Webinar Q&A: Hunting Attackers with Network Audit Trails
Q&A from the September 26th webinar "Hunting Attackers with Network Audit Trails" with Lancope's Director of Research, Tom Cross.
Q: Can StealthWatch be configured to alert via e-mail or SMS in the event of unusually large exfiltrations of data from servers, such as the example you've identified in this presentation?
A. Yes! Lancope's StealthWatch has a variety of different responses that can be configured when events are detected, including e-mail and Syslog.
Q: Recon based on strange data flows will require extensive knowledge about hosts and their function. How do you identify malware behavior and prevent false positives?
A. We look for both anomalous and suspicious behaviors based on behavioral profiles that we develop for each host. Our algorithms have seen a lot of use in the field across many customers and key in on behaviors that are worth investigating. In our product you can organize hosts into host groups by function, and this does help to reduce false positives.
Q: StealthWatch works for internal scanning patterns but how do you deal with proxy aware APT traffic?
A. We have a number of anomalies that will work against proxy aware malware. For example, we can detect exfiltration through the proxy based on anomalous amounts of data, and we can detect long or repeated connections that are consistent with command and control activity.
Q: When you see a computer that talked to the skull and bones sites is this a compromise or a potential drive by?
A. The skull and cross bones icon in Stealthwatch is associated with our SLIC threat feed. That feed has malware command and control addresses in it – so when you see a computer that talked to those destinations, that computer is infected with malware. There are no drive-by-download sites in the SLIC threat feed today, although we may add them in the future.
See today's top threats on our SLIC threat scope maps.
Q: What’s the best way of getting attackers info without them knowing they are been watched and followed?
A. NetFlow can provide a good way to monitor the activity of attackers operating in your network. It is totally passive so the attacker would not inherently be aware of it.
Q: Using NetFlow, can you see the actual data file names being transported out of your environment? Example reame.txt
A. No, in NetFlow you can’t see content, generally. In some cases you can get the first few bytes of content from a particular network transaction, and I used that feature in the webinar to show an example where you could see that a my sql dump was being uploaded, but the first few bytes of content may not necessarily tell you the filename.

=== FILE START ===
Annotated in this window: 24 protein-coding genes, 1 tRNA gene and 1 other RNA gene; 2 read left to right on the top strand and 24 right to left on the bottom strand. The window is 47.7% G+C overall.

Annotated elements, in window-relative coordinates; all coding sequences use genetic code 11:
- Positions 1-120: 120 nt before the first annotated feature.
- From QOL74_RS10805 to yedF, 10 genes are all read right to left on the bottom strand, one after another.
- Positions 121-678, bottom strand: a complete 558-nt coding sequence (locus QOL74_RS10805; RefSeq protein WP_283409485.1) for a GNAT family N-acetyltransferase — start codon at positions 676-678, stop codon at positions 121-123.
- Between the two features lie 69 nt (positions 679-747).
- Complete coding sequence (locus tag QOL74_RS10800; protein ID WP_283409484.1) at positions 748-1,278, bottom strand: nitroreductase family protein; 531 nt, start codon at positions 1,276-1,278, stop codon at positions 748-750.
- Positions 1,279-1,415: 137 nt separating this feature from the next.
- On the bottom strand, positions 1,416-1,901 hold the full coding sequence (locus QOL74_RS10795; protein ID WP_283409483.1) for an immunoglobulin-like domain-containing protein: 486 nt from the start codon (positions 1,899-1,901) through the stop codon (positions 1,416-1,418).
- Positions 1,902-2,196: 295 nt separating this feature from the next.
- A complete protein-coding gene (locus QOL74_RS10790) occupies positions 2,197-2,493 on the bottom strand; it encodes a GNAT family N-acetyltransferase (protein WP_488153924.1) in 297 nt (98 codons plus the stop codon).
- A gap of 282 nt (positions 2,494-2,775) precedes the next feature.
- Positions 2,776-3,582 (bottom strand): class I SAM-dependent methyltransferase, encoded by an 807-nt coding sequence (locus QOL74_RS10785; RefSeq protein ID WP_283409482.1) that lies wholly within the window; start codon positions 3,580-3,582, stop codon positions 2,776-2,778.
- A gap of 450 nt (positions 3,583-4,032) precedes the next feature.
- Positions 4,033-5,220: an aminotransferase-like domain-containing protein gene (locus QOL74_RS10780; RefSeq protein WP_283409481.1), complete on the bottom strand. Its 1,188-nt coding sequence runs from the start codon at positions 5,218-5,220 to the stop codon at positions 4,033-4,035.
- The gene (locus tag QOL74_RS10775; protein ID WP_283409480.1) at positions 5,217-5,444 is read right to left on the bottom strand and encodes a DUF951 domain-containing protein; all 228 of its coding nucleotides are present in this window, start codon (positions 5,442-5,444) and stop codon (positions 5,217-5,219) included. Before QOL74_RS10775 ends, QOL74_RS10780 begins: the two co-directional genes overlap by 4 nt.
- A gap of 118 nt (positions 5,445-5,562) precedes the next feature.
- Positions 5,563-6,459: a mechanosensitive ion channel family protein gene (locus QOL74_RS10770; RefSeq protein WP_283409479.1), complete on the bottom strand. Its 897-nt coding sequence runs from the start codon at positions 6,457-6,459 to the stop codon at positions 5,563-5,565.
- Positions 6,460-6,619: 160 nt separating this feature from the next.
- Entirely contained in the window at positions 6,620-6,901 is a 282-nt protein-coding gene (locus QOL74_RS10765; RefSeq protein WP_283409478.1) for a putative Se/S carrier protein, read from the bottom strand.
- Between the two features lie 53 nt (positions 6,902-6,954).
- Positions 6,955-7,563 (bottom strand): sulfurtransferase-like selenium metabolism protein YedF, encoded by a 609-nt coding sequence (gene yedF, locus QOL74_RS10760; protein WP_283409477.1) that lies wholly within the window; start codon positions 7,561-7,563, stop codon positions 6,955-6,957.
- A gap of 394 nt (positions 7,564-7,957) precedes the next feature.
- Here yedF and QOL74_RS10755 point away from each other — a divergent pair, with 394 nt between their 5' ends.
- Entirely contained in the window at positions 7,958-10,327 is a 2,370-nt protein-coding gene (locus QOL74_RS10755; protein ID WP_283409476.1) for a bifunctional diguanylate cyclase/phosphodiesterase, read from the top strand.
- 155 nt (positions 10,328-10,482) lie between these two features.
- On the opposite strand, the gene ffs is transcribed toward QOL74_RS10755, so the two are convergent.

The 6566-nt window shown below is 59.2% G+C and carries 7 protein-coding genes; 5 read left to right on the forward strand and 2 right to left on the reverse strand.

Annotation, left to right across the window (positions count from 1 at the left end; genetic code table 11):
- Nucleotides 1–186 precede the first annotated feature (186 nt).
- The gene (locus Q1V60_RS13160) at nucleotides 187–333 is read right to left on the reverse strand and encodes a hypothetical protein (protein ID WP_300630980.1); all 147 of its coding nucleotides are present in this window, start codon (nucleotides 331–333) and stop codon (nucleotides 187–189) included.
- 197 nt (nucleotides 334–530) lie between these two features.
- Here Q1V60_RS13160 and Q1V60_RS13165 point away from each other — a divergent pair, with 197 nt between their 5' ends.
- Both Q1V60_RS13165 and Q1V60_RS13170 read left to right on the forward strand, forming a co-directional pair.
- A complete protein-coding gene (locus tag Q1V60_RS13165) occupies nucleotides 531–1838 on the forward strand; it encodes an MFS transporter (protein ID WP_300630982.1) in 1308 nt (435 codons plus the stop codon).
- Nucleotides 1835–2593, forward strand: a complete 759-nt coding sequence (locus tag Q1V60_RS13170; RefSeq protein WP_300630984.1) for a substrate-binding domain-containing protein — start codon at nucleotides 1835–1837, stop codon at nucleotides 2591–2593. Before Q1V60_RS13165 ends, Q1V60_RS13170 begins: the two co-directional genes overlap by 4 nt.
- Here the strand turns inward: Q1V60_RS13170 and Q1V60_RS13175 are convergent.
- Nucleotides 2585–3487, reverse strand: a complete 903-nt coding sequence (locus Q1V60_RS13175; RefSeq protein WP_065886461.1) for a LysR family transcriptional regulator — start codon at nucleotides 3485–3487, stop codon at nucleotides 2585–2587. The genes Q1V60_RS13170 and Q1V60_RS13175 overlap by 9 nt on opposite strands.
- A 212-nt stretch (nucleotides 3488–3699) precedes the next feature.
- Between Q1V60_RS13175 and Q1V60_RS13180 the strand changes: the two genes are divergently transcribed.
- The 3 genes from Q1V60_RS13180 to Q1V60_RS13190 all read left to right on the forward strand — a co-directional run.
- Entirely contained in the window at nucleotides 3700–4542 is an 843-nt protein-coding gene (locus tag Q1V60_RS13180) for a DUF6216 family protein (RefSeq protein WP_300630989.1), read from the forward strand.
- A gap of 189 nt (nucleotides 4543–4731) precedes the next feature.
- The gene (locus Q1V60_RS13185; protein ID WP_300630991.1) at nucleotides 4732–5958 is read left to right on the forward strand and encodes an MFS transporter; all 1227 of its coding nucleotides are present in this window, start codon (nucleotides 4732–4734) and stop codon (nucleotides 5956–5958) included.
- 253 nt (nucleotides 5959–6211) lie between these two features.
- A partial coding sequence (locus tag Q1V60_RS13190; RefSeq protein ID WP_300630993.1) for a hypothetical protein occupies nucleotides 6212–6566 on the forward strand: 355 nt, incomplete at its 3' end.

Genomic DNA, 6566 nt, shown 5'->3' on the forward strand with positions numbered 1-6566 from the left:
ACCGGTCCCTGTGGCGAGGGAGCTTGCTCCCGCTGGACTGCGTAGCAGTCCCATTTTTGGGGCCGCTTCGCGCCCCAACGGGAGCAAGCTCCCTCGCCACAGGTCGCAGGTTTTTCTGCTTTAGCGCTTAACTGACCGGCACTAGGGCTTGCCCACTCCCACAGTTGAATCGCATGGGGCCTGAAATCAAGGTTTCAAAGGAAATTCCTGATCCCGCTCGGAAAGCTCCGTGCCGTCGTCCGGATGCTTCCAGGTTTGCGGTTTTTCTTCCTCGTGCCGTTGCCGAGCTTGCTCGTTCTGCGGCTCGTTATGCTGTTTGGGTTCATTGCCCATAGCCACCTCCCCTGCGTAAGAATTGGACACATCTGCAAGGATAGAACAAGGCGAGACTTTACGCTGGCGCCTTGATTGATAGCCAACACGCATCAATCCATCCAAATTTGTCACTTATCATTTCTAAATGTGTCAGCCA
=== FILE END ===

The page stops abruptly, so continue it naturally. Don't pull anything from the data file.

Q: Is there merit to sampling flows? Or should everything be collected.
A. It is best to collect everything. When you are doing forensic analysis of a network audit trail you want to see every transaction that happened and not just randomly sampled ones, so that you can fully reconstruct every action taken by an attacker.
Q: How does Lancope compares to Splunk's NetFlow app ?
Our sales engineer Charles Herring did a very thorough rundown on that question in the following blog post: http://f15hb0wn.com/blog/evaluating-netflow-tools-infosec
Q: Can your analysis of NetFlow packets to indicate where a human is accessing the network or a bot?
A. This is an area of constant research for us. We baseline host behavior and can identify when that behavior is anomalous. Anomalous behavior can be an indicator that a host is compromised. We also look for specific behaviors that are suspicious, such as scanning and data exfiltration. We are continuing to explore ways to leverage our integration with Cisco ISE to find new ways to identify compromised user accounts.
To learn how network logging technologies such as NetFlow and IPFIX can be applied to the problem of detecting sophisticated, targeted attacks and used to create an audit trail of network activity that can be analyzed, both automatically and by skilled investigators, to uncover anomalous traffic watch the full webinar here.
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TAGS netflow, network security, network visibility, advanced threats, advanced persistent threat